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either from shipments arriving from different plants or from seaboard stocks. In some instances in the chemical industry, export associations have agreements with international cartels comprising British, continental, and other foreign manufacturers. Certain territorial divisions are required as exclusive one to the other and a certain division of total available business is likewise required, the latter involving percentages in some joint market in contrast to no division in exclusive markets.

One of the main problems that arise in the effective operation of Webb-Pomerene associations is at the same time one of the major problems of a sales cartel; that is, the diversion of merchandise through channels of export outside of the centralized company or association. Independent dealers and brokers and sometimes large-scale consumers cause considerable disturbances in prices and sales by covert activity. Another disturbing factor is export speculation by producers, which may not only be detrimental to sustained effort of the cartel, but may at times cost much in the way of annoyance and reduction of prices in certain areas abroad. Fundamental misrepresentation, under-cover buying, and disregard of the obligation accepted in purchasing also bring about diversion unknown to the association members of domestic tonnage into export channels. There has consequently been some clamor to make it unlawful for any firm or individual to export or to sell for export any commodities of a Webb-Pomerene corporation through channels other than those controlled and maintained by such corporations. This would make it impossible, for example, for purchasers allegedly buying for export to attempt to move the material by steamship here by truck and resell in the domestic market.

An effective cartel or efficient conglomerate of economic power naturally always attempts to get as profitable a rate of return as possible on all business done, whether in the domestic or in the foreign market. Through vigorous organization and through cooperation with foreign cartels, an industry may have an essentially monopolistic hold on both the domestic market and the foreign market. Under such conditions with prices set in the respective markets in accordance with "conditions" and "what the traffic will bear,” differences in price have little meaning. Certainly they do not show competition or the absence of monopoly, That can only be determined by studying market organization and market conditions, commodity by commodity, a study which has not been made in this volume. Respectfully submitted.

THEODORE J. KREPS, Economic Adviser.


The last 10 years have revolutionized thinking about prices. Both in theory and research, the simple “10 cents for an orange” concept of price has given way to a recognition that price is a complicated formula, and that “the law of single price” is limited to very small areas.

For many years, it has been recognized that export prices may suffer from domestic prices. Many countries have antidumping laws to prevent foreigners from selling in their markets too cheaply. In some cases legislation has also been directed against sale abroad at levels below those at which the products are made available to domestic consumers. Both sets of laws recognize that price differences may and do exist.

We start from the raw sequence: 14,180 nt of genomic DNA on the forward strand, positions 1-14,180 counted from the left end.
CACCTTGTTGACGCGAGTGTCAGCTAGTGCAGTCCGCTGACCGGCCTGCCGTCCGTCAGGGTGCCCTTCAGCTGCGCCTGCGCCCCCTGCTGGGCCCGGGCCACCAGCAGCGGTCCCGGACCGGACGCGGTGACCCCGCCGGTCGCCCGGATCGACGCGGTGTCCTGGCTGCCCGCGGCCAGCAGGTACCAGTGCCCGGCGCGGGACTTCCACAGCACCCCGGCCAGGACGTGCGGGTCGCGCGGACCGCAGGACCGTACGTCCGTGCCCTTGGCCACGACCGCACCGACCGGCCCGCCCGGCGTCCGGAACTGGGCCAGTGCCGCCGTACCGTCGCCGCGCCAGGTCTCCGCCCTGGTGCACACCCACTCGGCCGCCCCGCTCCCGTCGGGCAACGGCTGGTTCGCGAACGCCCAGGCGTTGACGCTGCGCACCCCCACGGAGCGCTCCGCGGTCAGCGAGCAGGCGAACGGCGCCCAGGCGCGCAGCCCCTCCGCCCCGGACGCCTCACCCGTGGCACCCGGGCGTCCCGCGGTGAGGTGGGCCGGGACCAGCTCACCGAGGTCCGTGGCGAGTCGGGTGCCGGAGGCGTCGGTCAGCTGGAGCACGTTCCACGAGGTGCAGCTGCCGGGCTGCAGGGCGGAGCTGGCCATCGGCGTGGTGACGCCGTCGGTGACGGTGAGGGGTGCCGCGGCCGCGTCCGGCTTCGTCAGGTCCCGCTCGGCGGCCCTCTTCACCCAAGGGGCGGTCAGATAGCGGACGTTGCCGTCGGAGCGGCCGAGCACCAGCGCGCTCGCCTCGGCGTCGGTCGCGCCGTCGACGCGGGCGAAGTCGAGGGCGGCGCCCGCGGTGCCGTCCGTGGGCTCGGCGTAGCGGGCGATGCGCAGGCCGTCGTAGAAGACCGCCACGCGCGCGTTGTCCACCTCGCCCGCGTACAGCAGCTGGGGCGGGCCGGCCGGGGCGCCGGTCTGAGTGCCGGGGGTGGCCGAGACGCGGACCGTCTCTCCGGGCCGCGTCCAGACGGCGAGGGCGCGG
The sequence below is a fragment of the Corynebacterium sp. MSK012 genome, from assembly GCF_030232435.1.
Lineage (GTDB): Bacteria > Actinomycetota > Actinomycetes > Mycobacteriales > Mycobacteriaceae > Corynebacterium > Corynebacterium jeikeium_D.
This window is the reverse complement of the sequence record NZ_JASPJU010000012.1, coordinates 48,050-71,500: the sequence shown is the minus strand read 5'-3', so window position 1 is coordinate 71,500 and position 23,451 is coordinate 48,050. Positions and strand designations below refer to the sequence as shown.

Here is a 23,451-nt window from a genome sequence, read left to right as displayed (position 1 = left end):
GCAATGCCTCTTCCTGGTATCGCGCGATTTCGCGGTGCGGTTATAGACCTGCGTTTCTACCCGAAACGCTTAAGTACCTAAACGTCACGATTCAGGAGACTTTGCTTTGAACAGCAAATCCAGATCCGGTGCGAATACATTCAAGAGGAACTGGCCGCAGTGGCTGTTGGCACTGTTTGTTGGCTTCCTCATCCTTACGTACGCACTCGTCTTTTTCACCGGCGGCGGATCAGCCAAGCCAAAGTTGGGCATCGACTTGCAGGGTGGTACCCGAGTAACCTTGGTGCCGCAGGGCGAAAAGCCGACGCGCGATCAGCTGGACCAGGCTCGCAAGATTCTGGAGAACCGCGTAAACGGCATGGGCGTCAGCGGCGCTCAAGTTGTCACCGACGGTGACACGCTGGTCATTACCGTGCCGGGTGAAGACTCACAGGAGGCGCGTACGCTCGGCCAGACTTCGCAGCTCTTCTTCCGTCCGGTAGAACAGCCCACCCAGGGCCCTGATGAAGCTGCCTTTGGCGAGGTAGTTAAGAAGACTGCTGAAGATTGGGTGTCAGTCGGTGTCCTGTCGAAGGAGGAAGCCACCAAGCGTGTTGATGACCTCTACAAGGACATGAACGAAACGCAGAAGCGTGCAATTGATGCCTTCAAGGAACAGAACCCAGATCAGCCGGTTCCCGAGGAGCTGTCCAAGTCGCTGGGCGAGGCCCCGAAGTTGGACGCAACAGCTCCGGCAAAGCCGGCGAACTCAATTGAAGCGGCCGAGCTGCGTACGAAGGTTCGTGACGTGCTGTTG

The present study is directed to the current practices of American enterprises selling both in the domestic and the foreign market. In total, 76 cases were carefully studied. Under an assurance of confidential treatment, the business executives involved were most cooperative in presenting the picture of their actual price practices. While the sample provides a sufficient cross section to illustrate the various policies which are to be found, it does not permit an exact statistical measurement of the importance of each attitude toward the foreign market.

Probably the most important conclusion is that the foreign and domestic markets are frequently not sufficiently unified to require identity of price. And, particularly in his foreign-trade efforts, the businessman appears to have wide scope for exercising his business judgment. It is of further interest to note the case where the businessman cannot clearly declare that his foreign business is as profitable as his domestic. But it is evidently extremely difficult to withdraw from a market as long as the future permits any hope. In many cases, the export business is not regularly tested against any tough profit-or-loss measure, and when it is, does not show satisfactory current results.

Above all, the study indicates the skill required for effective operation in foreign trade. All the problems of domestic selling are present, with certain added complications. It should perhaps be noted that in the face of these complications, our Government has given much less aid than that afforded by our competitors in foreign markets. If we wish to keep our export trade, new policies may be necessary.






Prepared by


in the

Bureau of Foreign and Domestic Commerce



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